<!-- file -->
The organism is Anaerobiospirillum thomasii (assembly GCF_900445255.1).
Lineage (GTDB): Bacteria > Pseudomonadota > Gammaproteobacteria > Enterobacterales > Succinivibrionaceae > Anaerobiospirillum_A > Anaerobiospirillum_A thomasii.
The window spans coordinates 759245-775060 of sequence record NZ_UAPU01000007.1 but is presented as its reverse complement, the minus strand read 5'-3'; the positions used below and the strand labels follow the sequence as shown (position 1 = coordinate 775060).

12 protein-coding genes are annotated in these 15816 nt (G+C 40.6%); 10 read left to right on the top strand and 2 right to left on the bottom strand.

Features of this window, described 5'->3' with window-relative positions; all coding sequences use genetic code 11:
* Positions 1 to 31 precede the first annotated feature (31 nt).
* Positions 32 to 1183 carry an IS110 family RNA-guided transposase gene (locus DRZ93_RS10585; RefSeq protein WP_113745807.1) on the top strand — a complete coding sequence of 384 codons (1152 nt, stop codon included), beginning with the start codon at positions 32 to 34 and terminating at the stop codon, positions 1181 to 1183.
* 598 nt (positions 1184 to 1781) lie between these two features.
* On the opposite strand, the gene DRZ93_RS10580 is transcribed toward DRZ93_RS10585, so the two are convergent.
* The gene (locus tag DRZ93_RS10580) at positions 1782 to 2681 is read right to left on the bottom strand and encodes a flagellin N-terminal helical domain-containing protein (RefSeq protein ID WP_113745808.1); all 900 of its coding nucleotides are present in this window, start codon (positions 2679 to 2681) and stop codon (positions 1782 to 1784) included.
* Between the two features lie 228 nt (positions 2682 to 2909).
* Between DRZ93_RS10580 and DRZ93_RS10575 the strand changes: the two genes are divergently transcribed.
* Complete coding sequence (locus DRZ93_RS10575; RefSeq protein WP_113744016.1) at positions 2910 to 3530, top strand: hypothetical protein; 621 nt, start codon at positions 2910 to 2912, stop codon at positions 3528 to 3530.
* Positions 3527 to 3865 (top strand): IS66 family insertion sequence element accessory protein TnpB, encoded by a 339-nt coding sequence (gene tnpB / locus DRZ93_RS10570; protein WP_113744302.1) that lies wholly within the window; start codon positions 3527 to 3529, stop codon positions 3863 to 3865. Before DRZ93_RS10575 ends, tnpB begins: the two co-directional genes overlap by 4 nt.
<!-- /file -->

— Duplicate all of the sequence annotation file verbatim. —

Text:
The organism is Anaerobiospirillum thomasii (assembly GCF_900445255.1).
Lineage (GTDB): Bacteria > Pseudomonadota > Gammaproteobacteria > Enterobacterales > Succinivibrionaceae > Anaerobiospirillum_A > Anaerobiospirillum_A thomasii.
The window spans coordinates 759245-775060 of sequence record NZ_UAPU01000007.1 but is presented as its reverse complement, the minus strand read 5'-3'; the positions used below and the strand labels follow the sequence as shown (position 1 = coordinate 775060).

12 protein-coding genes are annotated in these 15816 nt (G+C 40.6%); 10 read left to right on the top strand and 2 right to left on the bottom strand.

Features of this window, described 5'->3' with window-relative positions; all coding sequences use genetic code 11:
* Positions 1 to 31 precede the first annotated feature (31 nt).
* Positions 32 to 1183 carry an IS110 family RNA-guided transposase gene (locus DRZ93_RS10585; RefSeq protein WP_113745807.1) on the top strand — a complete coding sequence of 384 codons (1152 nt, stop codon included), beginning with the start codon at positions 32 to 34 and terminating at the stop codon, positions 1181 to 1183.
* 598 nt (positions 1184 to 1781) lie between these two features.
* On the opposite strand, the gene DRZ93_RS10580 is transcribed toward DRZ93_RS10585, so the two are convergent.
* The gene (locus tag DRZ93_RS10580) at positions 1782 to 2681 is read right to left on the bottom strand and encodes a flagellin N-terminal helical domain-containing protein (RefSeq protein ID WP_113745808.1); all 900 of its coding nucleotides are present in this window, start codon (positions 2679 to 2681) and stop codon (positions 1782 to 1784) included.
* Between the two features lie 228 nt (positions 2682 to 2909).
* Between DRZ93_RS10580 and DRZ93_RS10575 the strand changes: the two genes are divergently transcribed.
* Complete coding sequence (locus DRZ93_RS10575; RefSeq protein WP_113744016.1) at positions 2910 to 3530, top strand: hypothetical protein; 621 nt, start codon at positions 2910 to 2912, stop codon at positions 3528 to 3530.
* Positions 3527 to 3865 (top strand): IS66 family insertion sequence element accessory protein TnpB, encoded by a 339-nt coding sequence (gene tnpB / locus DRZ93_RS10570; protein WP_113744302.1) that lies wholly within the window; start codon positions 3527 to 3529, stop codon positions 3863 to 3865. Before DRZ93_RS10575 ends, tnpB begins: the two co-directional genes overlap by 4 nt.